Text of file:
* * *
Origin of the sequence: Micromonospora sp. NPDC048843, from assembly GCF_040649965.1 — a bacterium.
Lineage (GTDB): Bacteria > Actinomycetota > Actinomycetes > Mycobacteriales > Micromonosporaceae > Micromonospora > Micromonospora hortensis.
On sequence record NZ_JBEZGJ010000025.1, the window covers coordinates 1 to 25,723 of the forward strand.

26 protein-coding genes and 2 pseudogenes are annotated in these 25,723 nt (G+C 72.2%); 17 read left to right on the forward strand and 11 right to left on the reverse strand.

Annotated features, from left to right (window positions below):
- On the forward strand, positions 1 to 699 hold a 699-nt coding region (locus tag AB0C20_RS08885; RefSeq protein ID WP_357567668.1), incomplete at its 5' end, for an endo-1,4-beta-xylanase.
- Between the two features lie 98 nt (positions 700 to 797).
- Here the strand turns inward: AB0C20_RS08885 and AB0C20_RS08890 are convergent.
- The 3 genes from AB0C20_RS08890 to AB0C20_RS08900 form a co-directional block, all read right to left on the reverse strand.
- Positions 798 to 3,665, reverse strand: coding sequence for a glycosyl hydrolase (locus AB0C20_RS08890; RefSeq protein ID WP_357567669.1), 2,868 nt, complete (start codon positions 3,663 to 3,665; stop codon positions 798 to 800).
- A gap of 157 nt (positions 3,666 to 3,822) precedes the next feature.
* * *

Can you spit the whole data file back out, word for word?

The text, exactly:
Origin of the sequence: Micromonospora sp. NPDC048843, from assembly GCF_040649965.1 — a bacterium.
Lineage (GTDB): Bacteria > Actinomycetota > Actinomycetes > Mycobacteriales > Micromonosporaceae > Micromonospora > Micromonospora hortensis.
On sequence record NZ_JBEZGJ010000025.1, the window covers coordinates 1 to 25,723 of the forward strand.

26 protein-coding genes and 2 pseudogenes are annotated in these 25,723 nt (G+C 72.2%); 17 read left to right on the forward strand and 11 right to left on the reverse strand.

Annotated features, from left to right (window positions below):
- On the forward strand, positions 1 to 699 hold a 699-nt coding region (locus tag AB0C20_RS08885; RefSeq protein ID WP_357567668.1), incomplete at its 5' end, for an endo-1,4-beta-xylanase.
- Between the two features lie 98 nt (positions 700 to 797).
- Here the strand turns inward: AB0C20_RS08885 and AB0C20_RS08890 are convergent.
- The 3 genes from AB0C20_RS08890 to AB0C20_RS08900 form a co-directional block, all read right to left on the reverse strand.
- Positions 798 to 3,665, reverse strand: coding sequence for a glycosyl hydrolase (locus AB0C20_RS08890; RefSeq protein ID WP_357567669.1), 2,868 nt, complete (start codon positions 3,663 to 3,665; stop codon positions 798 to 800).
- A gap of 157 nt (positions 3,666 to 3,822) precedes the next feature.